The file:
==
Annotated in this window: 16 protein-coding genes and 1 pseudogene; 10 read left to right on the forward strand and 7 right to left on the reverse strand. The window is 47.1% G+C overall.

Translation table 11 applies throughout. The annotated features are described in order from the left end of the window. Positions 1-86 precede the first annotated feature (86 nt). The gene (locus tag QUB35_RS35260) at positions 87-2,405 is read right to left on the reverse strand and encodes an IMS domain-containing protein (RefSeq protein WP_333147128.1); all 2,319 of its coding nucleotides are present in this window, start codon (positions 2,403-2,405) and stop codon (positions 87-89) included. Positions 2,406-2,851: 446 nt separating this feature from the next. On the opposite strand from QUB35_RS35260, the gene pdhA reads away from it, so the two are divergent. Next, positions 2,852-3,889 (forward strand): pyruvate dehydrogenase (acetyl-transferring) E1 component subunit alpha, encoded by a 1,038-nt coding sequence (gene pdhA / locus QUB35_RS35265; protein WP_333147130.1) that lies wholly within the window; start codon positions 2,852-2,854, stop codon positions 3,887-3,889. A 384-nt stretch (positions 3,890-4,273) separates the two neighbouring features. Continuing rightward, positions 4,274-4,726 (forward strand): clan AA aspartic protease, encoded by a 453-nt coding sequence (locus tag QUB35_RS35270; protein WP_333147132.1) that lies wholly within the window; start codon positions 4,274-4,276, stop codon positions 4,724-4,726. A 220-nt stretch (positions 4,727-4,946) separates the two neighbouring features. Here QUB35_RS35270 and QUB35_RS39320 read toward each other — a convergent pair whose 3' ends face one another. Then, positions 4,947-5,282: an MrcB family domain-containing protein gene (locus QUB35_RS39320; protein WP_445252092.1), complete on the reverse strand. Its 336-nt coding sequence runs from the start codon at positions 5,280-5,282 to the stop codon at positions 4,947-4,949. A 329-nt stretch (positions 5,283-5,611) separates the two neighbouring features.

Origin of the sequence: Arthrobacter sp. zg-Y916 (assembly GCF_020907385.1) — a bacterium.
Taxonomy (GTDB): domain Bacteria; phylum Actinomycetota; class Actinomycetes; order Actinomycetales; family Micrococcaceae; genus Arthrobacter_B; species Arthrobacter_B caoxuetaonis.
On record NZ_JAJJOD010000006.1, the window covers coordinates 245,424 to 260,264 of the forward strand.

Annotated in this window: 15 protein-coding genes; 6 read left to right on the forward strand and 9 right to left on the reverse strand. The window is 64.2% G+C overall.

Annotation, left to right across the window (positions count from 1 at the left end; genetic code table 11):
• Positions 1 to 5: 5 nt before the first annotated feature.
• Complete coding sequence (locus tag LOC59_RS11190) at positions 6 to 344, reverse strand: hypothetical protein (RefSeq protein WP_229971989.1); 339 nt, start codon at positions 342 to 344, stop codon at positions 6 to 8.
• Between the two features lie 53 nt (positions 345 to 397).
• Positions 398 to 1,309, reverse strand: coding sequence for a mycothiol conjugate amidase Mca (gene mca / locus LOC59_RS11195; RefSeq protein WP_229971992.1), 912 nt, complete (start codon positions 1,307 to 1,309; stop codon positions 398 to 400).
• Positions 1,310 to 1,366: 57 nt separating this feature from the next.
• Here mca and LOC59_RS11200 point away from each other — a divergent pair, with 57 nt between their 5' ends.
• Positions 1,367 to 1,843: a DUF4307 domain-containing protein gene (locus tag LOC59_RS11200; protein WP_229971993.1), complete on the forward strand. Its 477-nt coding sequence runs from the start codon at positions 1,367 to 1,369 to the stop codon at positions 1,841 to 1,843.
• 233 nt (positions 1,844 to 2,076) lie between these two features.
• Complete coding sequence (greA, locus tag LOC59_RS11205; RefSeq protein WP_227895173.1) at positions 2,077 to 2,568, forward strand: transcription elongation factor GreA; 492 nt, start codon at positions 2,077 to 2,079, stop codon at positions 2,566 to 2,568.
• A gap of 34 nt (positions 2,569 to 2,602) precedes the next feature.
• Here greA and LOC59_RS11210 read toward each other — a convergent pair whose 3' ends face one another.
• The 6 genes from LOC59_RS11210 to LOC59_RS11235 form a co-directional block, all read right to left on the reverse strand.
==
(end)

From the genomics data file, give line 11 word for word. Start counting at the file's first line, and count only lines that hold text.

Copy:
• Positions 398 to 1,309, reverse strand: coding sequence for a mycothiol conjugate amidase Mca (gene mca / locus LOC59_RS11195; RefSeq protein WP_229971992.1), 912 nt, complete (start codon positions 1,307 to 1,309; stop codon positions 398 to 400).